Thursday, December 24, 2009

Hirax - El Rostro de la Muerte (2009)

I am always encouraged when I see a true thrash band like Hirax, obscure in the 80s but having maintained a steady cult following ever since, still plugging away endlessly. Katon W. De Pena is an elder statesman of the thrash metal genre, but even though the Hirax releases this century have been consistent and loyal to the sound they helped pioneer in the 80s, I can't help but feel that their best days are long behind them. El Rostro de la Muerte does not exactly suck, in fact it's a respectable and solid full-length album with 14 tracks and a whole lot of mean attitude. But as far as the riffs go, there are very few here which feel as if you haven't already heard them a hundred times, leaving only De Pena's wild versatility as a frontman to entertain you.

He barks, he snarls, and he is the one man alive who can merge almost soulful tones with a harsh rasp ala Mille Petrozza. He takes tracks which are otherwise snooze fests that any thrash guitar player could write in 10 minutes, and makes them that much more edgy in the process. Most of the first half of this album blazed straight on by me without much to appreciate, though Pena really sets "Eradicate Mankind" on fire. Later, better tracks begin to appear like the rampant Slayer-ism that is "Horrified"; the total slugger "The Laws of Temptation"; and the closing 'epic' "Satan's Fall". But, as far as these are in the short term, they still lack for any amazing riffing that will make you want to put them on repeat.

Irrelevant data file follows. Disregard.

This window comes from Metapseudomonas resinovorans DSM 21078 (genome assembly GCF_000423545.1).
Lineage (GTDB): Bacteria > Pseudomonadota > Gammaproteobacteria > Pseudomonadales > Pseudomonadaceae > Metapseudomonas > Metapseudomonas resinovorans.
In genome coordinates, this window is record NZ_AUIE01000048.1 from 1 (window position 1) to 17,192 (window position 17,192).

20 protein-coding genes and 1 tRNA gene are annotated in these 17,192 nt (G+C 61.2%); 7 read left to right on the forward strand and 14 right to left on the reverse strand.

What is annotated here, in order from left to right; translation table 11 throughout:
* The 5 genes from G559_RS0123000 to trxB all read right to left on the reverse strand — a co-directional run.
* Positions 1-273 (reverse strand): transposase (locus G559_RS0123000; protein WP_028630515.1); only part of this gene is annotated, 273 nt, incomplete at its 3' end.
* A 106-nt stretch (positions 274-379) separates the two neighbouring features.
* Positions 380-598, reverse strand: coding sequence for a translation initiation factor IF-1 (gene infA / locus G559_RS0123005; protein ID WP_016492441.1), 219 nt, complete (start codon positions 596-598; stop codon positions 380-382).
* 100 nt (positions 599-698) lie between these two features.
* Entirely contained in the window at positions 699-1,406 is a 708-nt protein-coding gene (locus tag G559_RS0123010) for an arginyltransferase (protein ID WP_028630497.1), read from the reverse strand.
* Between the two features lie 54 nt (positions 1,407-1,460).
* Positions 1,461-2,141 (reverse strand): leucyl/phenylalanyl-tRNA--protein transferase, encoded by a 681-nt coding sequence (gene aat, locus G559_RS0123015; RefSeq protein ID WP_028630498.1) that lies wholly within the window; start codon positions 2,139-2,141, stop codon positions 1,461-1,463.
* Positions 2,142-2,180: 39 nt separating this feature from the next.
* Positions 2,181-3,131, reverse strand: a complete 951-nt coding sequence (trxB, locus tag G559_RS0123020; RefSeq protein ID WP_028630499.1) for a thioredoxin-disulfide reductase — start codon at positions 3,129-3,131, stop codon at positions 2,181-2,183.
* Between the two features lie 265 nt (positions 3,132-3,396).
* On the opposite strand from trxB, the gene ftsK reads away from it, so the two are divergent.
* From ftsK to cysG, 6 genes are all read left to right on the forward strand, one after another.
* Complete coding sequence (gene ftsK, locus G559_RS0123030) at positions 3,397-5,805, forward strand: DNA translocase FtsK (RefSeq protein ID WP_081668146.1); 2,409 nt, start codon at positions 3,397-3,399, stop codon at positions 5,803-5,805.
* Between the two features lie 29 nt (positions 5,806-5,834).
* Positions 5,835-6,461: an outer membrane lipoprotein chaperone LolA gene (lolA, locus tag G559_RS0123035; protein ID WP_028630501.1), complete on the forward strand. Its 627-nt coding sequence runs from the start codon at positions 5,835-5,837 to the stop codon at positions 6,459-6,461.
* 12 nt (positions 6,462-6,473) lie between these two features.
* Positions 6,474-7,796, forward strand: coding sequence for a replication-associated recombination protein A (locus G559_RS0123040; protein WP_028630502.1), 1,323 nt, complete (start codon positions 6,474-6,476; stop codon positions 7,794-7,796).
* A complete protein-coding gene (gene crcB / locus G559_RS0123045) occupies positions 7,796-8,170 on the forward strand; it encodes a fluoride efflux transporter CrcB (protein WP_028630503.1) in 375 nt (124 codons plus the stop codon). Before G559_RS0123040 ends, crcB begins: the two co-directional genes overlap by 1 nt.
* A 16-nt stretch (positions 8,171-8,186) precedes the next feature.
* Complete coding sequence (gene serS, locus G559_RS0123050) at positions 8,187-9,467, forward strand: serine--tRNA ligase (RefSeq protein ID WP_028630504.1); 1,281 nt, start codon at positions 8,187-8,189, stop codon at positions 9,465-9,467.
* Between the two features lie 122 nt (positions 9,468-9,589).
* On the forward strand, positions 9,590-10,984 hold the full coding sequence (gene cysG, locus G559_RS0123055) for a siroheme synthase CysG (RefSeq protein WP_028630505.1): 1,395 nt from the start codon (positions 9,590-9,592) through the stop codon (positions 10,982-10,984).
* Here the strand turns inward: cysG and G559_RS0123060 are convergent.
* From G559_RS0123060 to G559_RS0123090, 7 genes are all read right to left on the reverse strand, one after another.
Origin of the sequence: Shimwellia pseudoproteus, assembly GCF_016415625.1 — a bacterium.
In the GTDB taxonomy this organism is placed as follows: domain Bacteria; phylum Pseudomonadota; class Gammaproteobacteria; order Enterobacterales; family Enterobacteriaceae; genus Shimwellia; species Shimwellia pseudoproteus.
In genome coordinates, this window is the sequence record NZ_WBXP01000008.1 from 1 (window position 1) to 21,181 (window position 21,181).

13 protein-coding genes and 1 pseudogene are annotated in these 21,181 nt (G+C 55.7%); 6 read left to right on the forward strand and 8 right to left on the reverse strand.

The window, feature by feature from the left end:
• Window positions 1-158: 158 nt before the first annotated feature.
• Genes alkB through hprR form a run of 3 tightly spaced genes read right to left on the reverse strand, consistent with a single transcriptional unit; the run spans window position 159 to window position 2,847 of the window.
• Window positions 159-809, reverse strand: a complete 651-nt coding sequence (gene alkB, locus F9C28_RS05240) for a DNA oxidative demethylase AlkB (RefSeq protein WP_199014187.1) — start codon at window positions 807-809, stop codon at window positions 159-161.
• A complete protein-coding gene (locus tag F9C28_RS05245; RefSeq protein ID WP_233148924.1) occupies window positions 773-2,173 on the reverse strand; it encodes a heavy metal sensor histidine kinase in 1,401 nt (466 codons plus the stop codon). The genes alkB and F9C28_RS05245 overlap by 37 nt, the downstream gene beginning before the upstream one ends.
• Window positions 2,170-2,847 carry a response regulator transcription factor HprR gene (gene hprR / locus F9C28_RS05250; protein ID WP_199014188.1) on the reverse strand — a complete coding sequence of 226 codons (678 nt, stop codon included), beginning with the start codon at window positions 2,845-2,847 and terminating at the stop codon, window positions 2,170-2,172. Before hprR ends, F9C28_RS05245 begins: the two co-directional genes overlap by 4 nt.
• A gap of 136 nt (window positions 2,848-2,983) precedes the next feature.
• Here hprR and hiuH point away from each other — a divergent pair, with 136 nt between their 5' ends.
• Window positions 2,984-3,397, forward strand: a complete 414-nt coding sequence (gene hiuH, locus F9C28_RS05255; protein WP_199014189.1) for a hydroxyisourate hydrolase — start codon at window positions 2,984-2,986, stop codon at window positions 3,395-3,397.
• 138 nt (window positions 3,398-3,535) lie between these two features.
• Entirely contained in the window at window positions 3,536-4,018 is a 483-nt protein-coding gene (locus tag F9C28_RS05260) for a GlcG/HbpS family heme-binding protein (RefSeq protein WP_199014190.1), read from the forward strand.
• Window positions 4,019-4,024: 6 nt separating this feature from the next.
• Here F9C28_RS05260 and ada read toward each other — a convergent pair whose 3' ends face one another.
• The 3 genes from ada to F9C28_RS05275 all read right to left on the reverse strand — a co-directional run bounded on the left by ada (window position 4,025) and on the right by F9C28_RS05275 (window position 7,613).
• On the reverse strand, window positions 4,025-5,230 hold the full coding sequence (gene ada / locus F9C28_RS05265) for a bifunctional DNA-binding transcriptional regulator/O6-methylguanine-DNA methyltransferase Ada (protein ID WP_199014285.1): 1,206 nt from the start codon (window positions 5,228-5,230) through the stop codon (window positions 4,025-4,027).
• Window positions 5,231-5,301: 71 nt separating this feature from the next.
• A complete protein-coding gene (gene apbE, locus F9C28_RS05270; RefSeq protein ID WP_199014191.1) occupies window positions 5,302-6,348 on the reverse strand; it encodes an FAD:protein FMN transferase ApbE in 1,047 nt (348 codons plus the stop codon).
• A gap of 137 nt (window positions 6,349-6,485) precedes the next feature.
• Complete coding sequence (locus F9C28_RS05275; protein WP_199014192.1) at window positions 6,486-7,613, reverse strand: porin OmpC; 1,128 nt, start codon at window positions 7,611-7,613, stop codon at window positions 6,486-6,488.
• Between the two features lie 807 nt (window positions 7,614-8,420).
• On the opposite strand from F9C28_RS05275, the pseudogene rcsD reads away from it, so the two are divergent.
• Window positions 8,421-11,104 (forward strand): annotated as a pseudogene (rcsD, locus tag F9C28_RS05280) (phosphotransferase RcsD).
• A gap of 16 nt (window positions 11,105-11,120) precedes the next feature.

Where El Rostro de la Muerte does NOT suffer is in the production. It's dense and destructive and as explosive as a mosh pit this band must see on a normal night of touring. The bass is thick, the drums smash and the guitars are just perfectly toned to blow up all of your speakers. Pena's voice cuts through like a cheap set of warehouse knives you bought through an infomercial, and I did bang my head during a few of the songs. It all sounds almost as powerful as Destruction's post-reformation masterpiece The Antichrist. If these same tones had been married to a set of memorable tracks, we'd have one of the better thrash albums of the year. Alas, it's just a violent good time that you will forget shortly after.

Highlights: Horrified, The Laws of Temptation

Verdict: Indifference [6.75/10]
(exterminate the rats)

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